Interim ICC Report – May 2019 #01 (01.05.19)

Interim ICC Report – May 2019 #01 (01.05.19) – Report from Various Countries on Atypical Myopathy & Belgium on Streptococcus equi subsp. zooepidemicus

Various Countries

Atypical Myopathy

On 1 May 2019, the University of Liege reported 73 cases of Atypical Myopathy in Belgium, France, Czech Republic, Netherlands and UK since 1 April 2019.

 

The toxin responsible for atypical myopathy is also contained in sycamore seedlings (Acer pseudoplatanus). Currently, there are large number of sycamore seedlings, therefore, it is imperative to avoid equines (horses, donkeys, zebras) ingesting them. It is important to check your grass to make sure it does not contain these seedlings.

 

The following points may help manage your pasture:

  • temporarily limit access to pastures containing sycamore maple seedlings (or limit grazing to avoid areas where seedlings are present in large numbers);
  • limit pasture time to a few hours a day (the majority of cases grazed > 6h / day);
  • whenever possible, feed the animals before putting them in the meadow;
  • organize the rotation of pastures to offer exclusively lush grasslands;
  • do not place food (hay or other) on the ground;
  • try to destroy the seedlings as early as possible by mowing, harrowing (cutting/ break the cotyledons of the seedlings should kill them) and/ or burn them. For reasons of environmental protection, avoid chemicals. Be careful, do not offer these pastures right away as it has been shown that even faded seedlings still contain the toxin (https://www.ncbi.nlm.nih.gov/pubmed/30629759). Wait until the seedlings have disappeared and the grass have grown;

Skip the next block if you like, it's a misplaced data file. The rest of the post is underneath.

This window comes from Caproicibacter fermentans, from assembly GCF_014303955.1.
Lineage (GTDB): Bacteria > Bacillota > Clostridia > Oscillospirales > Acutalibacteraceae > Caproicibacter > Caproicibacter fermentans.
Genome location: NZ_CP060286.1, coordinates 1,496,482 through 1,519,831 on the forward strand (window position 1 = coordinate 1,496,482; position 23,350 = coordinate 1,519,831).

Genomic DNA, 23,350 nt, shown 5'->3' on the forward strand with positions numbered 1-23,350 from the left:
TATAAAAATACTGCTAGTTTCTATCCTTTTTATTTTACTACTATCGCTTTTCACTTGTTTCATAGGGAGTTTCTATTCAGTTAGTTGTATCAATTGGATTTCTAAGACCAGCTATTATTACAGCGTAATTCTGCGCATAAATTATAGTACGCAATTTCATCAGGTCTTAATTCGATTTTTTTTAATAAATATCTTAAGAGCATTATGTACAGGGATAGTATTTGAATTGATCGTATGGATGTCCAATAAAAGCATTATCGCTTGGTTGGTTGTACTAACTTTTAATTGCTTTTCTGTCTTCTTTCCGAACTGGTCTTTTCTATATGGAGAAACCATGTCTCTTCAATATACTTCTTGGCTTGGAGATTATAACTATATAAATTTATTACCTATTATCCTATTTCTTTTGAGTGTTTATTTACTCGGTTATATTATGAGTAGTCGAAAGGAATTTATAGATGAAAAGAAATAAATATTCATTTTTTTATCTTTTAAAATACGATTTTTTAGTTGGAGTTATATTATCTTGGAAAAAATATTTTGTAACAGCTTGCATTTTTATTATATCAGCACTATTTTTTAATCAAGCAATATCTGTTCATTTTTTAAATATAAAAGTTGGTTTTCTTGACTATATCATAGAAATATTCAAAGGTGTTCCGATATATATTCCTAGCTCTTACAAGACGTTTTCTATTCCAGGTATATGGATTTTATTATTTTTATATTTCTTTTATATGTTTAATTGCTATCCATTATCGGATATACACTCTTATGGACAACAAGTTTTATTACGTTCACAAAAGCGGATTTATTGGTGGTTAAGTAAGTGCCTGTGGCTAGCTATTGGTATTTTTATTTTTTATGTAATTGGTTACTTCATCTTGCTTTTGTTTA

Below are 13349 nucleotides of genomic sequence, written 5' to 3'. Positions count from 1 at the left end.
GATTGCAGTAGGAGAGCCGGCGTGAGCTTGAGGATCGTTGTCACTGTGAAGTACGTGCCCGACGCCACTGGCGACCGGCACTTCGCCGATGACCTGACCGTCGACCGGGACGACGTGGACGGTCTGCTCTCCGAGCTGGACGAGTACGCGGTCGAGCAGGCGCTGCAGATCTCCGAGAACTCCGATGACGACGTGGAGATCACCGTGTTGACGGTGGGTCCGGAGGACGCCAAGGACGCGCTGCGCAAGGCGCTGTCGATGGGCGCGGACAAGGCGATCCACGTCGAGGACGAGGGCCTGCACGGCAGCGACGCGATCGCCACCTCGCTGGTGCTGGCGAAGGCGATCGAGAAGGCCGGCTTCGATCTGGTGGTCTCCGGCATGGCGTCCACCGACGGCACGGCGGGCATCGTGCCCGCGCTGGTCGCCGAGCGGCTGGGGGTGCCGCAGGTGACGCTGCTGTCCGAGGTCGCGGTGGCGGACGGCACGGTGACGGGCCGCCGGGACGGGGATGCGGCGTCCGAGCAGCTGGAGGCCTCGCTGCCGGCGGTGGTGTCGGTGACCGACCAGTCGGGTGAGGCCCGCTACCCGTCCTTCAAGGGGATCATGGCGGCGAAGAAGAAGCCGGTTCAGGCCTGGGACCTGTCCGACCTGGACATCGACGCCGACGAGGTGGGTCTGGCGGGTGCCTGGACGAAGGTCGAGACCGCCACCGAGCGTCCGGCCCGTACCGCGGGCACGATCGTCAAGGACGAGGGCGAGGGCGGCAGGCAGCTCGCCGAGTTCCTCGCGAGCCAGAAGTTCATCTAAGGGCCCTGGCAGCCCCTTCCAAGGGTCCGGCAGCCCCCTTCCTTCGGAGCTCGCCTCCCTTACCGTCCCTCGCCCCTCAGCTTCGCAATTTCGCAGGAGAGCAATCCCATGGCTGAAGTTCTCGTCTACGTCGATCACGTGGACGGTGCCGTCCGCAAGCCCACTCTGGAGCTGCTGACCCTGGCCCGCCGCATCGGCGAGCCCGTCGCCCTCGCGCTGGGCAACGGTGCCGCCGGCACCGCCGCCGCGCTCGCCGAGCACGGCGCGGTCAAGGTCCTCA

• consider cutting branches of maple trees near pastures to avoid the production of flowers and seeds.

 

For more information of a practical nature, we invite you to consult:

González-Medina et al., 2019. Atypical myopathy-associated hypoglycin A toxin remains in sycamore seedlings despite mowing, herbicidal spraying or storage in hay and silage. Equine Vet J. doi: 10.1111/evj.13070. https://www.ncbi.nlm.nih.gov/pubmed/30629759

Habyarimana et. al., 2018. Émergence de la toxicité printanière et influence des conditions météorologiques sur les risques de myopathie atypique. In Proceedings: 44ème journée de la Recherche Equine, Paris, Paris, France, mars 2018, pp 157-160. http://hdl.handle.net/2268/233808

Renaud et al., 2019.  Myopathie atypique : les sources connues et suspectées d’intoxication.  Pratique vétérinaire équine.  Numéro spécial : les maladies du pâturage. 2019, 201, 6-11. https://www.lepointveterinaire.fr/editorial/pve.html

Votion et. al., 2019. Potential new sources of hypoglycin A poisoning for equids kept at pasture in spring: a field pilot study. Veterinary Record 2019, sous presse, DOI : 10.1136/vr.104424.

 

Invite your contacts to register to receive alert messages via the official Internet site run by researchers at the University of Liege: http://www.myopathie-atypique.be

 

If you are aware of a case, please contact:

– as an owner, via the link : http://labos.ulg.ac.be/myopathie-atypique/en/declare-case-owners/

– as a vet, via the link : http://labos.ulg.ac.be/myopathie-atypique/en/veterinarians/declare-case-veterinarian/

 

Belgium

Streptococcus equi subsp. zooepidemicus

On 29 April 2019, EFPB confirmed a case of Streptococcus equi subsp. Zooepidemicus on a premises in West Flanders.  The animal aborted at nine months gestation.  Positive diagnosis was confirmed by PCR on lung and liver tissue.

 

 

Kind regards

International Collating Centre